‘How soon can you be ready?’ she asked as she pulled on her school shoes. These were by far the worst part of the uniform. They were rubbery and black, with thick nonskid soles. My grandmother wouldn’t have worn them. But then, my grandmother was Miss Bénouville 1963 and 1964, a title largely awarded to the fanciest person who entered. In Bénouville 1963 and 1964, the definition of fancy was highly questionable. I’m just saying, my grandmother wears heeled slippers and silk pajamas. In fact, she’d bought me some silk pajamas to bring to school. They were vaguely transparent. I’d left them at home.

I was going to tell Jazza all of this, but I could see she was not in the mood for a story. So I looked at the clock. Breakfast was in twenty minutes.

‘Twenty minutes,’ I said. ‘Easy.’”

I love when books give us plenty of time to establish a mood before the big mysteries or plot points unfold. Johnson makes this book equal parts boarding school story and ghost story, and the time that is spent establishing the characters and setting before we get to the supernatural mystery element made me that much more invested. We don’t get to the ghosts until about halfway through the book. What’s particularly great about this, is that it takes a concept that in the one-sentence description sounds kind of ridiculous (ghost fighting teenagers in London!) and makes it something that totally works, as the mysteries are revealed to the reader alongside Rory, a character we’ve come to really like.

The Ripper Mythology, of course, was a big draw for me, and will be for plenty of other readers. Sordid as it is, these kinds of unsolved mysteries are fascinating, and the romanticization of late 19th century Whitechapel has done it’s job, making these one of the most talked about unsolved crimes in history. And it should be said that the fetishization of these murdered prostitutes is part of what has made these crimes so compelling over the years, and disregard for them based on their circumstances is part of what made them so vulnerable and kept police from caring enough about solving them in the first place. These are undeniable facts that should be addressed when talking about this crime. So one thing that I appreciated in Johnson’s story, is that she shifted the focus away from just the murders themselves, but the surrounding frenzy, and the way the media (specifically the Star, an early tabloid) sensationalized the murders, making the murderer Jack the Ripper as we think of him today. This sensationalism, both in the original murders and in the copycat killings that are happening throughout this book, is a major theme. Rory talks about how people respond with a mix of fear and thrill.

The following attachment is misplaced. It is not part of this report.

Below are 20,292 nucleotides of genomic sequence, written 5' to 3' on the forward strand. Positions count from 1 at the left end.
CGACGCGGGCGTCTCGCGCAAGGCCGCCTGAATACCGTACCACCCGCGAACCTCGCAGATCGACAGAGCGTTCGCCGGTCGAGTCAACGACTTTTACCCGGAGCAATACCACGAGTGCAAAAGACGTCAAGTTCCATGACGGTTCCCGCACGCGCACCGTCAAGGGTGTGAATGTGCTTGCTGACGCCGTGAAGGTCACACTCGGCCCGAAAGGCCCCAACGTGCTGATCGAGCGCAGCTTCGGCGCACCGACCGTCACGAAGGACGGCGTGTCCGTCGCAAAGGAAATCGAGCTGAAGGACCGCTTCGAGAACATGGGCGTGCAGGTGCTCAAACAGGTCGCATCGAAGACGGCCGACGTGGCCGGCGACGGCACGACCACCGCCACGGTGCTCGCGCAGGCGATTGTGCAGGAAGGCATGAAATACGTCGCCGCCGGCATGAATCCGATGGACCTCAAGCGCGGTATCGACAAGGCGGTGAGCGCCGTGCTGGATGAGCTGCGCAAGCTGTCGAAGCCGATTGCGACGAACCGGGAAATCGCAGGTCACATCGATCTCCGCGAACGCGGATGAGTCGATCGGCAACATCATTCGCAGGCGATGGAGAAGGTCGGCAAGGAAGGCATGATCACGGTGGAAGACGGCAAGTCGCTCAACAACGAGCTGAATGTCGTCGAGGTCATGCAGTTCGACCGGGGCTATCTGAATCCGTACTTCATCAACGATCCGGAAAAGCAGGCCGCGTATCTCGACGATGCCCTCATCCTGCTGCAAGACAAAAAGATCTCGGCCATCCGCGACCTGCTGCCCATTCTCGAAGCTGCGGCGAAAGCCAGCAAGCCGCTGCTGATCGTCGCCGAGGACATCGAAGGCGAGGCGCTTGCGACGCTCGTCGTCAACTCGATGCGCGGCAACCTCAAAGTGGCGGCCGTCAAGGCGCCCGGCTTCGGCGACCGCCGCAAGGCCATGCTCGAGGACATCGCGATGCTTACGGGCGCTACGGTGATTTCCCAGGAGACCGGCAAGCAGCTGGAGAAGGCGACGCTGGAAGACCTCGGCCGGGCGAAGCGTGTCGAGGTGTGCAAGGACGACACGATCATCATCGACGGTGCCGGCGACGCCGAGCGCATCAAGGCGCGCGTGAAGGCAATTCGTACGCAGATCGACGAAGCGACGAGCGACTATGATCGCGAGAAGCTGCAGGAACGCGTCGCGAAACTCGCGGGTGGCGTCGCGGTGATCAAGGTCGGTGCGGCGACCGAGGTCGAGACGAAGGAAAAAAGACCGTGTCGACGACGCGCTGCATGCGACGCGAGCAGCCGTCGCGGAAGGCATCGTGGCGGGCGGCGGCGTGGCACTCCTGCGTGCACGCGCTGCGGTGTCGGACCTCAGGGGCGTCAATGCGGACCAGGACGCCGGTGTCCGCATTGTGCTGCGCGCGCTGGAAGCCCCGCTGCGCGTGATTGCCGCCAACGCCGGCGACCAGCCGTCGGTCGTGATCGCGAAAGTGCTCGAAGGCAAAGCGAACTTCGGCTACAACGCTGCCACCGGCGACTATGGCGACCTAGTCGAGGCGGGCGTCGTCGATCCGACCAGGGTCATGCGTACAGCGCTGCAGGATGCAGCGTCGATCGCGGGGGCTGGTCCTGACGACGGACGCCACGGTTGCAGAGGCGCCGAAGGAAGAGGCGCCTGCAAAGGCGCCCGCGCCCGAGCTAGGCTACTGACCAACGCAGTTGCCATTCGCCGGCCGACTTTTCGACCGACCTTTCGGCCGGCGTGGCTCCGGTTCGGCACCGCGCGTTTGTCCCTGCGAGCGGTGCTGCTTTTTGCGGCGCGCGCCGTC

“There was, the news reported, a 25 percent increase in tourism during the month of September. Hotels in London were getting unprecedented numbers of reservations. And all the people came to hang out in our neighborhood, to crawl over every inch of the East End. You couldn’t walk anywhere without someone taking pictures or making a video.”

This story offers an interesting perspective on what 21st century technology might bring to this crime that has fascinated people since the 1880s. Certainly the tabloid response during the original crime shows that people were no less salacious in their desire for lurid information than they are now. How would this kind of crime be impacted by the internet and the 24 hour news cycle?

In addition to ghosts and boarding school there’s also romance in this book, and which I enjoyed mostly for how incredibly plausible it was. By which I mean, Rory and Jerome, both high schoolers, have a totally charming and believable romance that is far more centered in the “you’re cute, maybe we should make out” end of the spectrum than the “soulmates who are meant to be together forever” end of the spectrum. Which, let’s be real, is pretty refreshing.

This is the first book in a series (as everything seems to be lately) but luckily, Johnson still gave us a legitimate ending to this story, while leaving the characters open to more adventures. I will definitely be in line to buy the next one when it comes out.

Reviewed from copy purchased at Changing Hands Bookstore in Tempe.

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1 Response to Review: The Name of the Star by Maureen Johnson

  1. Emma says:

    Er, Rory’s a ginger. And she kind of *does* get attacked by the ‘ripper’ the American cover (though not pretty I’ll give you that) is actually more accurate than the British cover, as she’s portrayed as a brunette.